A new study from the National Association of Home Builders reveals that one-quarter of the features home builders are most likely to include in new construction homes relate to energy efficiency. Despite the popularity of energy efficiency features, some builders are conflicted about them in part because they believe they cannot recoup the investment. Insulation Institute spoke with Sandra Admomatis of Adomatis Appraisal Service for some insight into how builders can shift their focus to leverage energy efficiency in marketing fully.
A Marketing Challenge
Adomatis thinks the biggest hurdle for builders in marketing energy-efficient homes is simply the lack of advertising regarding energy-efficient features, something that’s relatively easy to fix.
“Pick up a new construction magazine in any market and count the number of builders advertising the energy or green features. If these features are not important enough to advertise, why should a buyer expect to pay more or an appraiser to appraise them for more?”
According to research from Freddie Mac, HERS rated homes sold for 2.7 percent more than similar non-rated homes, and those with higher efficiency (lower HERS score) sold for up to 5 percent more. This study, along with the number of appraiser driven studies, show that energy-efficient homes sell for a premium and suggest builders are missing the mark by not publicizing these features in their new home marketing materials.
Put the Information Up Front
“Energy efficiency is still a high priority for most buyers; however, buyers are not well educated on how to identify these features in a home and can’t find them advertised,” Adomatis says. “Multiple Listing Services (MLSs) have green fields that are poorly populated, and the limited data affects the buyers finding these homes and negatively affects the appraised value of these homes. Almost every study in the last 10 years shows that energy efficiency is an important feature in a home.” So, what can builders and real estate professionals do to change the way homes are marketed?
“Make energy-efficient features prevalent in marketing and rate the homes using a standard that is well known in the market. The public is not knowledgeable of them, and the more ratings we create, the more confusing it becomes.”
Third-Party Evaluation Required
It’s one thing to advertise the energy efficiency features of a home, but claims of efficiency also should be documented or measured.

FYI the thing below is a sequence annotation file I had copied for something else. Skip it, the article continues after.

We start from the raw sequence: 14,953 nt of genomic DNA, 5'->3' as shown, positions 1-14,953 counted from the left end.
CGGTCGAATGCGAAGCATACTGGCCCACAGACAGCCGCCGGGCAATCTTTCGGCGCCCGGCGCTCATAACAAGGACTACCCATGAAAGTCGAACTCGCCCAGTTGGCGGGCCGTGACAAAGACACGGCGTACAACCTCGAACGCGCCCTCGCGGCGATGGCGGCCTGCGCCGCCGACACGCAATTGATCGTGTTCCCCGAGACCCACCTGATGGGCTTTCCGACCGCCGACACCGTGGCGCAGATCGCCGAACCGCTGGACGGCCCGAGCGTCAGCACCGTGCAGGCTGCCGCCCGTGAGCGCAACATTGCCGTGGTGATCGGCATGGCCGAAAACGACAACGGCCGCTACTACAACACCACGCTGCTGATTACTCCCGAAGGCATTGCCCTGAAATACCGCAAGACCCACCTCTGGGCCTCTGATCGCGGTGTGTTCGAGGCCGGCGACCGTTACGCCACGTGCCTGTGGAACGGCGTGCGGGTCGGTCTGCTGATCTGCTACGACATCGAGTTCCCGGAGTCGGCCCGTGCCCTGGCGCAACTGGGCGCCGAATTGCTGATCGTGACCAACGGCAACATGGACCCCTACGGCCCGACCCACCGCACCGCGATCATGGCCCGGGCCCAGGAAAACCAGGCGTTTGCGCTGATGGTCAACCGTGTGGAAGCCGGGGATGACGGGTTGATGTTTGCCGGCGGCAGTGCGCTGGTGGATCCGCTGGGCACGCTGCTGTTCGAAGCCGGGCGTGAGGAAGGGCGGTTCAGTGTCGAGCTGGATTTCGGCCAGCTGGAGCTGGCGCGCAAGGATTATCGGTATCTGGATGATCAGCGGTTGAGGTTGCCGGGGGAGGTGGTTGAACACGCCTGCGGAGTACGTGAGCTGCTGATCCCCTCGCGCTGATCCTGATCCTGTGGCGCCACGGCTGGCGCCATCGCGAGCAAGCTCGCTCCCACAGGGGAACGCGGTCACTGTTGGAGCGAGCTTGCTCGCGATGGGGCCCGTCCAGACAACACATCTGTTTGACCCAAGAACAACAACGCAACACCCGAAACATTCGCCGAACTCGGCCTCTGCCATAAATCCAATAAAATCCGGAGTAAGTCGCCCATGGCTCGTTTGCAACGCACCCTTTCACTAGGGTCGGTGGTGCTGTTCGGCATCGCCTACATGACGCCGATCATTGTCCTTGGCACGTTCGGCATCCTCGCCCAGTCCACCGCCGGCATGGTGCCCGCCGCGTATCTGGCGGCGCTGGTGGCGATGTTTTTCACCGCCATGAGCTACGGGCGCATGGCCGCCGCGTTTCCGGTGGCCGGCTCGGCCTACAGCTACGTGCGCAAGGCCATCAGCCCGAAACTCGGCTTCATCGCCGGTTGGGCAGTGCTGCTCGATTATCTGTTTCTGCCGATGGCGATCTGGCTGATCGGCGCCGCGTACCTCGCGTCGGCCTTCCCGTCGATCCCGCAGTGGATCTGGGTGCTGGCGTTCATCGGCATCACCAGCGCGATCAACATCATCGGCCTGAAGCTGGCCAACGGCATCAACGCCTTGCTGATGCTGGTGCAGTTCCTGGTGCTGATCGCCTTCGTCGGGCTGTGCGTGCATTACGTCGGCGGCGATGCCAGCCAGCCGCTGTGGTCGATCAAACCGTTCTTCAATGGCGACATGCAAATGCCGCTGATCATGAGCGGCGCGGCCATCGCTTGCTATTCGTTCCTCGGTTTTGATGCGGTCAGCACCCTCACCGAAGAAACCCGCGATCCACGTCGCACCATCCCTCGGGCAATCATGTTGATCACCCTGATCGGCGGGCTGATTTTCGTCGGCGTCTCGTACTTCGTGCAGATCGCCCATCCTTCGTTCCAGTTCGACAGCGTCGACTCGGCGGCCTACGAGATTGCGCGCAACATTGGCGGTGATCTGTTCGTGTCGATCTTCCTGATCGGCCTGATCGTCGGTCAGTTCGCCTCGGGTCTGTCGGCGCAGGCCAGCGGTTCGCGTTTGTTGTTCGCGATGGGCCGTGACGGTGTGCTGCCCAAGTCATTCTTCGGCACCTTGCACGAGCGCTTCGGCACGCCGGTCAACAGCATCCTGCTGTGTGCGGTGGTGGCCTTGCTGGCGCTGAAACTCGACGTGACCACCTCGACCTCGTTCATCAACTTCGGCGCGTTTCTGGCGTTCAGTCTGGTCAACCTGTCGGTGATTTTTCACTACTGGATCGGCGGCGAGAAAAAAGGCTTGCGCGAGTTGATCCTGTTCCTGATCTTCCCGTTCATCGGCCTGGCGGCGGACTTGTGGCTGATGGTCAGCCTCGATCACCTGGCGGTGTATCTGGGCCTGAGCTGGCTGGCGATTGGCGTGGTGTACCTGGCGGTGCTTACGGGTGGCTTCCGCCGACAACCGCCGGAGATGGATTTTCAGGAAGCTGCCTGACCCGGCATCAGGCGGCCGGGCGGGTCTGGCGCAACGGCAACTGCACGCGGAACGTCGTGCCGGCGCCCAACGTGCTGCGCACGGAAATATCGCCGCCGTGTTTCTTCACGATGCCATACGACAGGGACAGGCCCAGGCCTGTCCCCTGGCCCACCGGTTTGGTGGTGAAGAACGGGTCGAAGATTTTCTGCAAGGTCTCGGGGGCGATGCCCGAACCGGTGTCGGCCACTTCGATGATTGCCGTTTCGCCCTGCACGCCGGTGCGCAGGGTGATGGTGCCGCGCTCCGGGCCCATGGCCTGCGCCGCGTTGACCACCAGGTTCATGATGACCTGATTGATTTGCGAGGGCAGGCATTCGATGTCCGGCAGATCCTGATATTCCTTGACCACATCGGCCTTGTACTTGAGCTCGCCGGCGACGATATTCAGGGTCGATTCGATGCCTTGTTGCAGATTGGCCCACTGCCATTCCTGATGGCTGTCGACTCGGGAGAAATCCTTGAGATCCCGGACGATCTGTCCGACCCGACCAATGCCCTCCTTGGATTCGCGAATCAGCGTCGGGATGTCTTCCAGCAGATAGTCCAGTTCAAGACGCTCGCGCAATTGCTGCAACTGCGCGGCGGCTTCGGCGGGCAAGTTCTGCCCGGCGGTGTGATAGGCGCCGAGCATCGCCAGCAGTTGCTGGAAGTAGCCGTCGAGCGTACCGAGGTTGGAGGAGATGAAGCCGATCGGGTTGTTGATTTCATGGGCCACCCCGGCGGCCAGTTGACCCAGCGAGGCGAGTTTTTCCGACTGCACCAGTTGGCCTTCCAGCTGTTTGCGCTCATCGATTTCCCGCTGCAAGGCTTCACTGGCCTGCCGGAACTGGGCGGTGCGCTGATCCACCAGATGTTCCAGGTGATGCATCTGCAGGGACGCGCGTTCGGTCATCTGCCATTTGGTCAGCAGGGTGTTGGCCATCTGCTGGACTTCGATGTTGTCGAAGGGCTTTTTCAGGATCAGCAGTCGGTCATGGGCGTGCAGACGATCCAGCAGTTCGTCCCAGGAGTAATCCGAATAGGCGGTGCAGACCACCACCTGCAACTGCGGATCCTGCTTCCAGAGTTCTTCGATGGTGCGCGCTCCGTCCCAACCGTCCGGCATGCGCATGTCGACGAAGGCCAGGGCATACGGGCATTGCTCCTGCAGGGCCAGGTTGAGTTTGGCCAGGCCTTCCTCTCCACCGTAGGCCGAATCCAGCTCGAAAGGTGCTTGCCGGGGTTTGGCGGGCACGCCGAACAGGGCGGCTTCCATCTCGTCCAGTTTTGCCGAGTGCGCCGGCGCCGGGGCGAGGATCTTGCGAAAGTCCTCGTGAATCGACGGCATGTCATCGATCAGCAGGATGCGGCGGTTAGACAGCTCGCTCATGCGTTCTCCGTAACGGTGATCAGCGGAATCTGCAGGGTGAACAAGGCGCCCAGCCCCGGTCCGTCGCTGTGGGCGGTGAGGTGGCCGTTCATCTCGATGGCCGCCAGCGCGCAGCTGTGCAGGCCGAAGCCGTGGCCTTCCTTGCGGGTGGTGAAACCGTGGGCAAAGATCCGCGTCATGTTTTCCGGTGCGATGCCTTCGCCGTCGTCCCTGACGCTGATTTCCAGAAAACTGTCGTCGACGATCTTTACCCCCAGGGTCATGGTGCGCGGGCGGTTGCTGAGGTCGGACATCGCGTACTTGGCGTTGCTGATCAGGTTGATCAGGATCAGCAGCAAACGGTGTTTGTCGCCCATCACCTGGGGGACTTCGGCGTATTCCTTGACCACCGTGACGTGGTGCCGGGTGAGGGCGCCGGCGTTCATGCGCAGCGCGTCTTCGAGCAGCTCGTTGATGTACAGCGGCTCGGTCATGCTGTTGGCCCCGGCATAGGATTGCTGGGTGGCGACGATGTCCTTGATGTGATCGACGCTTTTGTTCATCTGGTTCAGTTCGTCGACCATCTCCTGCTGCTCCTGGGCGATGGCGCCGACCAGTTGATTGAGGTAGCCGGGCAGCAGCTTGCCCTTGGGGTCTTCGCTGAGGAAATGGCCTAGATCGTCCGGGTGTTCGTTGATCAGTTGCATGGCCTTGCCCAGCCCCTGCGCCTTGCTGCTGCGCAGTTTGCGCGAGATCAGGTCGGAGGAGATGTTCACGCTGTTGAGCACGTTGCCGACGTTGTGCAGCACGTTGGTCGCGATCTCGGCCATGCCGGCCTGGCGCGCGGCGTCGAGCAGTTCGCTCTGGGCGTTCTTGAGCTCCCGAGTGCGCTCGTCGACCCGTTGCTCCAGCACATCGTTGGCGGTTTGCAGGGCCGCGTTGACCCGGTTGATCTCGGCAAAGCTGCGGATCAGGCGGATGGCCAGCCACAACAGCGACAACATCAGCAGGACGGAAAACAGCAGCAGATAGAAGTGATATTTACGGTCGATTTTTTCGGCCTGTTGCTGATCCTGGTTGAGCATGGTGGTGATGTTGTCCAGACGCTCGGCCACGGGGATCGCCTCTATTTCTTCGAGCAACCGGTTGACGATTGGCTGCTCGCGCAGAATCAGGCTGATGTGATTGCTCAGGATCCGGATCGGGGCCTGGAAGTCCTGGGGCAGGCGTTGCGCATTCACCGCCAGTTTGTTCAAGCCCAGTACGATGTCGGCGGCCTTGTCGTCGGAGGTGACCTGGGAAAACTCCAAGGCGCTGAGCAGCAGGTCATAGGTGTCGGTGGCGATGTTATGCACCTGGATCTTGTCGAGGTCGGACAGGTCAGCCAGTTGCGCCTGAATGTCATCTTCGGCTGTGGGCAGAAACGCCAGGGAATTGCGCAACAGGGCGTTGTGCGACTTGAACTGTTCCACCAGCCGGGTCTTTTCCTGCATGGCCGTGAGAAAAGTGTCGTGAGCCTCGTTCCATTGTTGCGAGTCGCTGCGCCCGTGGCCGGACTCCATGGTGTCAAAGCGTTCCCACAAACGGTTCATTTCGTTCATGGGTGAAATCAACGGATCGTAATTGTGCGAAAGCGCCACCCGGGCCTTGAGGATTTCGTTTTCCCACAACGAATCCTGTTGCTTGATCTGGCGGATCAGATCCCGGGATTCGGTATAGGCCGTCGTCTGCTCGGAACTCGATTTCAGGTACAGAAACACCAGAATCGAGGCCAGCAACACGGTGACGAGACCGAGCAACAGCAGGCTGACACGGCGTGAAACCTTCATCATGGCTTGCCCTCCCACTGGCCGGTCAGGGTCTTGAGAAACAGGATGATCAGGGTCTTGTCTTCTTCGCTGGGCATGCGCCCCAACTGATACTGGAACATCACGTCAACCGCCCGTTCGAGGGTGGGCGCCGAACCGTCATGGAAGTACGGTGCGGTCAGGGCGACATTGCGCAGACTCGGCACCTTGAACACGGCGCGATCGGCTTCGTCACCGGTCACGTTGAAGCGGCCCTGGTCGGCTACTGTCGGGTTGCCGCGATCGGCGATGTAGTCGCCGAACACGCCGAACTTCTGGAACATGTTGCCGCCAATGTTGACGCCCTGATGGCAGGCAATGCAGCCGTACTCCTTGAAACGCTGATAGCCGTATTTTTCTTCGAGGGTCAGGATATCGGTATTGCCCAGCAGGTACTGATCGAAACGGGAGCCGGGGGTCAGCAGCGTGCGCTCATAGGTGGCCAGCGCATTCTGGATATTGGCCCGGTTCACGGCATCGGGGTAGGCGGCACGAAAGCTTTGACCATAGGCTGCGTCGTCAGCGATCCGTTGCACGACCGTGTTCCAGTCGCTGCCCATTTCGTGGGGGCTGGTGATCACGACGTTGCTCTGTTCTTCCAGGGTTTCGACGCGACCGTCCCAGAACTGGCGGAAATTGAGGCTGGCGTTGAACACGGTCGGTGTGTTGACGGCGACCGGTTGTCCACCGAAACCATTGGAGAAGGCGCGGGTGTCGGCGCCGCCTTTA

“I’m a believer in verifiable, third-party testing of energy efficiency,” Adomatis states. “There are several energy rating systems that have been around for many years. As soon as a builder has windows in their new construction, put a large poster in a front window so that people driving by see a projected rating. If a builder’s competition does not rate their homes, buyers will ask why.”
That sounds great, in theory, but does it work?
“This was proven in the Atlanta area where Georgia Power had a new builder program, and the builders advertised the energy rating. A builder that did not rate their homes came into the Atlanta Power office to inquire about that energy rating. He said he could not sell a house because it did not have a rating.”
Adomatis says appraisers will be reluctant to analyze energy efficiency without a rating from a third-party rater.
“Real estate agents will need support to identify the energy efficiency before they will advertise the home as energy efficient. Because many builders have their own sales team, they do not list through a local MLS. This creates difficulty for appraisers in finding the energy-efficient new construction sales to more accurately value these high performing homes.”
The Bottom Line
“Builders can move the market toward energy efficiency if they educate potential buyers on features and provide documentation,” Adomatis notes. The Appraisal Institute offers a green addendum that can be attached to the sales contract. This provides the lender, appraisal management company, and the appraiser with the energy-efficient features of the home.
“Having a preferred lender that offers energy-efficient mortgages is another important step in sailing through closing. Builders must be willing to press lenders to offer these mortgages and hire appraisers with knowledge in energy-efficient housing. Overcoming these challenges will move the market to a more energy-efficient market. “